XB-ART-56967Curr Biol January 1, 2020; 30 (11): 2184-2190.e5.
Differences in Intrinsic Tubulin Dynamic Properties Contribute to Spindle Length Control in Xenopus Species.
The function of cellular organelles relates not only to their molecular composition but also to their size. However, how the size of dynamic mesoscale structures is established and maintained remains poorly understood [1-3]. Mitotic spindle length, for example, varies several-fold among cell types and among different organisms . Although most studies on spindle size control focus on changes in proteins that regulate microtubule dynamics [5-8], the contribution of the spindle''s main building block, the αβ-tubulin heterodimer, has yet to be studied. Apart from microtubule-associated proteins and motors, two factors have been shown to contribute to the heterogeneity of microtubule dynamics: tubulin isoform composition [9, 10] and post-translational modifications . In the past, studying the contribution of tubulin and microtubules to spindle assembly has been limited by the fact that physiologically relevant tubulins were not available. Here, we show that tubulins purified from two closely related frogs, Xenopus laevis and Xenopus tropicalis, have surprisingly different microtubule dynamics in vitro. X. laevis microtubules combine very fast growth and infrequent catastrophes. In contrast, X. tropicalis microtubules grow slower and catastrophe more frequently. We show that spindle length and microtubule mass can be controlled by titrating the ratios of the tubulins from the two frog species. Furthermore, we combine our in vitro reconstitution assay and egg extract experiments with computational modeling to show that differences in intrinsic properties of different tubulins contribute to the control of microtubule mass and therefore set steady-state spindle length.
PubMed ID: 32386526
Article link: Curr Biol
Species referenced: Xenopus tropicalis Xenopus laevis
GO keywords: spindle
Article Images: [+] show captions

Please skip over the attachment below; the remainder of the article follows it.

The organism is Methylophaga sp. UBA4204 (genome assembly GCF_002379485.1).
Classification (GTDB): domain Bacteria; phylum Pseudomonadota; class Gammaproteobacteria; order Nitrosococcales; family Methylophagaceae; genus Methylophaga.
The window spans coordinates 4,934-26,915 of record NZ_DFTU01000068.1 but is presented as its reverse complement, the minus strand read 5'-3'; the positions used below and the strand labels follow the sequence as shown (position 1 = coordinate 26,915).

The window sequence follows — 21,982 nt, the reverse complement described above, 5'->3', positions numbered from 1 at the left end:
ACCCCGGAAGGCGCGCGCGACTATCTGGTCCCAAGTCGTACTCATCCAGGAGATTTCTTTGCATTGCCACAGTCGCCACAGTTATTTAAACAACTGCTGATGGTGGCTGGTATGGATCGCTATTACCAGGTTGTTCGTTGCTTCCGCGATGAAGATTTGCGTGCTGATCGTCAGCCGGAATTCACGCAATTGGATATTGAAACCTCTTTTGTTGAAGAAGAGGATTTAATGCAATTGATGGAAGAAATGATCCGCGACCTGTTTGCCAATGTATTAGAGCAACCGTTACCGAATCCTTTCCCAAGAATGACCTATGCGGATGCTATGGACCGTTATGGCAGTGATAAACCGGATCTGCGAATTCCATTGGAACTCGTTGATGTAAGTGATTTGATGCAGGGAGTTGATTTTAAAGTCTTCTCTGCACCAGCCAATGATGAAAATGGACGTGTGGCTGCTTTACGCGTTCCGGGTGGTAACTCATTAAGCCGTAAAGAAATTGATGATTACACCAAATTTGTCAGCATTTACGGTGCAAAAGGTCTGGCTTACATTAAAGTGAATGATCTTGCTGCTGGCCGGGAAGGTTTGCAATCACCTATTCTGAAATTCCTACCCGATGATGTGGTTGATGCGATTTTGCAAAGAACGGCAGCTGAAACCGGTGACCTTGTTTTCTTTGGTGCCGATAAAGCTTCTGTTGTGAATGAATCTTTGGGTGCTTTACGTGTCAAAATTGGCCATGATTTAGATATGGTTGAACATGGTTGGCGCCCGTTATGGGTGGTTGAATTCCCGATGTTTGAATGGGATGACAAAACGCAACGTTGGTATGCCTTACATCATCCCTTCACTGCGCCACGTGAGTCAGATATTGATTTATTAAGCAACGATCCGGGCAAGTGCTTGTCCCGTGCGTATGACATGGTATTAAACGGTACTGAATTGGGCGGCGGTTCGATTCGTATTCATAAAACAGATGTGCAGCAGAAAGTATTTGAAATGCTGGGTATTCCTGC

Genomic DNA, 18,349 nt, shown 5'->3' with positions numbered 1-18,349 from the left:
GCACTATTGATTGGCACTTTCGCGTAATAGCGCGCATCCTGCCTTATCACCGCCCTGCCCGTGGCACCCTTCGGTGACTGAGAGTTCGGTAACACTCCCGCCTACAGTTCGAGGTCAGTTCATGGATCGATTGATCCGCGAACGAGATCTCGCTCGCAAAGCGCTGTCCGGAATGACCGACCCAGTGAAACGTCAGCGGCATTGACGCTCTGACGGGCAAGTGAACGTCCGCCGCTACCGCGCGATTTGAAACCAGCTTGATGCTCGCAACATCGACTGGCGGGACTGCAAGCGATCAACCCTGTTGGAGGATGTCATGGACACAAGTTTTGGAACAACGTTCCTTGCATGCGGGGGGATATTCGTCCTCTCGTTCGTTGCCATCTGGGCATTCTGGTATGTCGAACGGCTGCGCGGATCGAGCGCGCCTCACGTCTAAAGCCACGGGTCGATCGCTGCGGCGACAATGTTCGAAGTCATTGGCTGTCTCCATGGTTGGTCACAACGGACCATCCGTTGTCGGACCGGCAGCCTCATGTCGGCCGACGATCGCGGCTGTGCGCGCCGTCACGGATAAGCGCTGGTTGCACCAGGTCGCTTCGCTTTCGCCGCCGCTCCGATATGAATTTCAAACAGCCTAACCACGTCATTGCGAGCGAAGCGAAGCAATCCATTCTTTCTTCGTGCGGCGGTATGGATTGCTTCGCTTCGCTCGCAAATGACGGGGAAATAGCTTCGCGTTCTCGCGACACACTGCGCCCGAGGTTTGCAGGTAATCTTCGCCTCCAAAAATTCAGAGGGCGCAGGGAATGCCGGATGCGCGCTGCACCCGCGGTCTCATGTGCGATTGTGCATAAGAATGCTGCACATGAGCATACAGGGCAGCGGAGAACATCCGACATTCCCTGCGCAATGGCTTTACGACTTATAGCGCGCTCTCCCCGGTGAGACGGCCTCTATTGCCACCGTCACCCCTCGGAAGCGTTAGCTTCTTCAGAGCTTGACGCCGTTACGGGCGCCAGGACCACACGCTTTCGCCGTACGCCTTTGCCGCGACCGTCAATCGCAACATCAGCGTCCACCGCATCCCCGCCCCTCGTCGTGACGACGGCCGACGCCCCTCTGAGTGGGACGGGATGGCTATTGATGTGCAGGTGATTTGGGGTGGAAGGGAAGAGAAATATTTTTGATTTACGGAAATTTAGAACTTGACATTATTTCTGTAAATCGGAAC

|Figure 1. Xenopus laevis Microtubules Combine Fast Growth and Infrequent Ca- tastrophes In Vitro (A) Intrinsic spindle length differs between the two related frogs Xenopus laevis (Xl) and tropicalis (Xt). Although a few factors are known to differentially control spindle length in these systems, the role of tubulin remains unknown. (B) Representative TIRF kymographs showing dynamic Bt (Bos taurus), Xl, and Xt microtubules at 9 mM tubulin. (C–F) Parameters of dynamic instability. All values were obtained from measurements of microtu- bules pooled over at least 3 independent experi- ments, and all p values are calculated with the Mann-Whitney test. (C) Bt microtubules grow at 0.52 ± 0.01 mm/min (14.0 ± 0.3 dimers/s), Xl microtubules at 1.92 ± 0.02 mm/min (51.9 ± 0.5 dimers/s), and Xt micro- tubules at 0.96 ± 0.02 mm/min (25.9 ± 0.5 dimers/s) with p(Xl, Xt) < 0.0001. (D) Bt microtubules depolymerize at 5.95 ± 0.21 mm/min (161 ± 5.67 dimers/s), Xl microtu- bules at 12.3 ± 2.12 mm/min (332 ± 57.3 dimers/s), and Xt microtubules at 21.7 ± 1.15 mm/min (587 ± 31.2 dimers/s) with p(Xl, Xt) = 0.0039. (E) Catastrophe frequencies are reported as the inverse of microtubule lifetimes. Xl microtubules catastrophe very rarely (<0.00015 s 1) although Xt microtubules catastrophe at 0.0044 ± 0.00076 s 1 with p(Bt, Xt) = 0.0002. (F) Rescue frequencies are reported as the inverse of the duration of each depolymerization event. Events without a rescue are given a value of zero. Xl microtubules rescue at 0.11 ± 0.031 s 1 and Xt microtubules at 0.013 ± 0.0026 s 1, with p(Xl, Xt) < 0.0001. Total time (Ttotal) of observed microtubule growth and shrinkage, SEM (s), and number of events (n) are indicated. For the modified box-and- whiskers plots, the boxes range from 25th to 75th percentile, the whiskers span the range, and the horizontal line marks the median value. See also Figure S1.|